Become a Member

Get access to more than 30 brands, premium video, exclusive content, events, mapping, and more.

Already have an account? Sign In

Become a Member

Get access to more than 30 brands, premium video, exclusive content, events, mapping, and more.

Already have an account? Sign In


Race Fueling

Your Diet After The Last Triathlon Of The Year

How should your eating habits change with the race season now behind you?

Heading out the door? Read this article on the new Outside+ app available now on iOS devices for members! Download the app.

Many North American triathletes have now completed their last triathlon of 2018. In most cases that means they’re taking a short break from training and then going into “maintenance-training mode” through the holidays.

Every triathlete knows that training and diet go hand in hand. When you’re training hard for races, you need to maintain a diet that optimally supports performance and recovery. But what should happen to your diet at the present time of year? How should your eating habits change to match up with changes in your training?

Logically, food intake should decrease as training does. Otherwise fat gain is the inevitable result. But human beings are not completely logical. We’re also emotional creatures, and many triathletes feel an emotional desire to reward themselves after completing a season of discipline and restraint by allowing themselves to indulge in some fattening treat foods—fried foods, beer, desserts, whatever your special craving may be.

I believe that a brief, post-season food reward period is a perfectly acceptable practice to engage in. We tend to define health too narrowly—too physically. Sometimes a thing that is unhealthy for your body can be healthy for your mind and spirit, and sometimes what’s healthy for the mind and spirit can trump what’s unhealthy for the body. Cutting yourself some slack with your diet for a week or two after you’ve completed your last race of the year could be the very thing that enables you to stay disciplined in your eating habits for the rest of the year.

They key word is “brief,” however. Your season of feasting and bacchanal should last no longer than your break from training. If you let your bike sit idle, your running shoes lie empty, and your pool pass go unused for two weeks, then eat and drink whatever you want for two weeks and no longer.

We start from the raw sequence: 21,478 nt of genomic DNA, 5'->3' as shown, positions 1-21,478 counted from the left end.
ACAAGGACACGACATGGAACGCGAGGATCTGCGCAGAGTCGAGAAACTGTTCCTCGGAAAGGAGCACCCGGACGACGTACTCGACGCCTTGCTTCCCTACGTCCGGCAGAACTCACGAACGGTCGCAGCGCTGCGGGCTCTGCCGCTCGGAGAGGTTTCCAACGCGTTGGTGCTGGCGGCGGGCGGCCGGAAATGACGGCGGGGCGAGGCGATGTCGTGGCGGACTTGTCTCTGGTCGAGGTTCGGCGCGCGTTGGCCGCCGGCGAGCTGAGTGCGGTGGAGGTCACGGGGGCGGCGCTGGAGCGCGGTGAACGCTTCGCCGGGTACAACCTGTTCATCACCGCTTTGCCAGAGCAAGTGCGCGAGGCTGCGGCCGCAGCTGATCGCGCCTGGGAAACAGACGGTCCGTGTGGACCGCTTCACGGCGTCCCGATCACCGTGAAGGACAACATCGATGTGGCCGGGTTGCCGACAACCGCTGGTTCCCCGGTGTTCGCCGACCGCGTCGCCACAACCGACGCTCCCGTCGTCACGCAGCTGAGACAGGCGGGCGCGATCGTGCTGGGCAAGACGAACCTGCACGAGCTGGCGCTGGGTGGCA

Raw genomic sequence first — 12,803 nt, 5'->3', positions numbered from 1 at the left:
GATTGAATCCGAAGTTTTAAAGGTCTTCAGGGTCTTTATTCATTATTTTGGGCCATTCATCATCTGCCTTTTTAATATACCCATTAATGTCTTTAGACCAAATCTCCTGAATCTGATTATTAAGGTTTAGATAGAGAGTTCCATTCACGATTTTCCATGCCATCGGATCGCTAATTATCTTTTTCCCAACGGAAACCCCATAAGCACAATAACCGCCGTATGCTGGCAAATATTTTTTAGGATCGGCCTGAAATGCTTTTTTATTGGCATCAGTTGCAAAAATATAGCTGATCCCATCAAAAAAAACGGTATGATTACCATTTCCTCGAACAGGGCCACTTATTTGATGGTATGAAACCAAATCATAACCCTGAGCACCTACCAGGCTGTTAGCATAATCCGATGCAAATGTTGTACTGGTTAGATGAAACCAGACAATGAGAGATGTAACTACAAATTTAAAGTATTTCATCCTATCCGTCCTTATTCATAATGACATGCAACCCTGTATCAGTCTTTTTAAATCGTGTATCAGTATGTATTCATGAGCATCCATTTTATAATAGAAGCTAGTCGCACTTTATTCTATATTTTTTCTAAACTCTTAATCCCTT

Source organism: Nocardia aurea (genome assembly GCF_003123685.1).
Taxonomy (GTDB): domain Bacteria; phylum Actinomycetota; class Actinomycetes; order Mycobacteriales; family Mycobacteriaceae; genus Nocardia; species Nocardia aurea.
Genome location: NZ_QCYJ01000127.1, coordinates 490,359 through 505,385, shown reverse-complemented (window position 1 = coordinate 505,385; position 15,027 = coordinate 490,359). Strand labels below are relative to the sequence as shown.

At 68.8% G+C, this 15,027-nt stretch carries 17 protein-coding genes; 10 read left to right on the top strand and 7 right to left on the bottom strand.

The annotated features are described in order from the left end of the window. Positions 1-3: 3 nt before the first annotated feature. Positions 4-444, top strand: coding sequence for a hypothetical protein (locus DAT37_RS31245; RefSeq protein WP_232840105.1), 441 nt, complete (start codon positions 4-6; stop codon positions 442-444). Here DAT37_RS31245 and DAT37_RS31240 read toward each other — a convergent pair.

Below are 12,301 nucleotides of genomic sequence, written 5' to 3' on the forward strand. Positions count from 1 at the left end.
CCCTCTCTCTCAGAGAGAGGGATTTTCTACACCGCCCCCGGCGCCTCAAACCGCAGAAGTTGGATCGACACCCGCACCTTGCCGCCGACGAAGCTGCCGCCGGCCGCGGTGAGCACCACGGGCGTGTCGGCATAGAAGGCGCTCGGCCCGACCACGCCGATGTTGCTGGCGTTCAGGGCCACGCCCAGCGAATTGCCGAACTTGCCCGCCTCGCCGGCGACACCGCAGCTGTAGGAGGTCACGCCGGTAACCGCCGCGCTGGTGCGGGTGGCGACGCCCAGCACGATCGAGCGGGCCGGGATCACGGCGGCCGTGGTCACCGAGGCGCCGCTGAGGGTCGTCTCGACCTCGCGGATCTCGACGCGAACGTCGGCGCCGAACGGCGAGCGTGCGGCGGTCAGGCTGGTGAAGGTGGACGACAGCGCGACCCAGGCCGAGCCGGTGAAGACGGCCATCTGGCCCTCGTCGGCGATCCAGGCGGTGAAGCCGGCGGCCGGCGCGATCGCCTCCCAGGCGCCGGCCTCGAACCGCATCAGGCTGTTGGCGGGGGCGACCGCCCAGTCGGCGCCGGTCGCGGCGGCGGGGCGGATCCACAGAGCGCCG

If you tend to struggle with your weight, you might want to consider doing even less than that. Research has demonstrated that those individuals who maintain significant weight loss most successfully are those who maintain the most consistent eating habits year-round. For some people who struggle with their weight, a “just this once” period of pigging out around the holidays is all too similar to a smoker’s “just this once” cigarette to celebrate a year without smoking.

Okay, so what happens after the off-season break, when you move into maintenance-level training—consistent but much less intensive than the workload you bear at the height of the summer race season?

Two main things. First, your carbohydrate intake should decrease. Carbohydrate is fuel and nothing else. It is not used structurally in the body. Therefore the amount of carbohydrate you need each day is tied directly to your activity level. As your training load goes up, so should you carbohydrate intake. And as your training workload comes down in the off-season, so should your carb consumption. If you’re training four hours a week or less, don’t eat more than 2.75 grams of carbs per pound of body weight daily. If you’re training five to six hours a week, allow yourself 2.75 to 3.25 g/lb. And if you train seven to 10 hours a week even in the off-season, aim for 3.25 to 3.75 grams per pound.

The other thing about your diet that needs to change in the off-season is your total calorie consumption. Unless you actually want to get fat, your daily calorie intake must decrease by an amount roughly matching the reduction in the number of calories you burn daily through training. Fortunately, your lowering of carbohydrate intake can pretty much take care of that. For example, if your training load drops from 10 hours per week to five, and you lower your carb intake from 3.75 g/lb daily to 2.75 g/lb, then you’ve just lowered your total daily energy intake by 600 calories (assuming you weigh 150 lbs and assuming your diet remains otherwise unchanged).

You may be able to trust your appetite to help with this adjustment. Typically, appetite increases and decreases appropriately with training load, so that you will naturally find yourself eating less in the off-season. But not everyone can trust his or her appetite all the time. So you might want to conduct what I call a calorie audit at the start of the off-season—that is, sit down and use online resources such as to calculate how many calories you burn each day so you can set a calorie intake target that prevents weight gain and doesn’t put you in a hole when it’s time to start training for the 2019 season, which will be here before you know it.

RELATED: Fueling Your Winter Workouts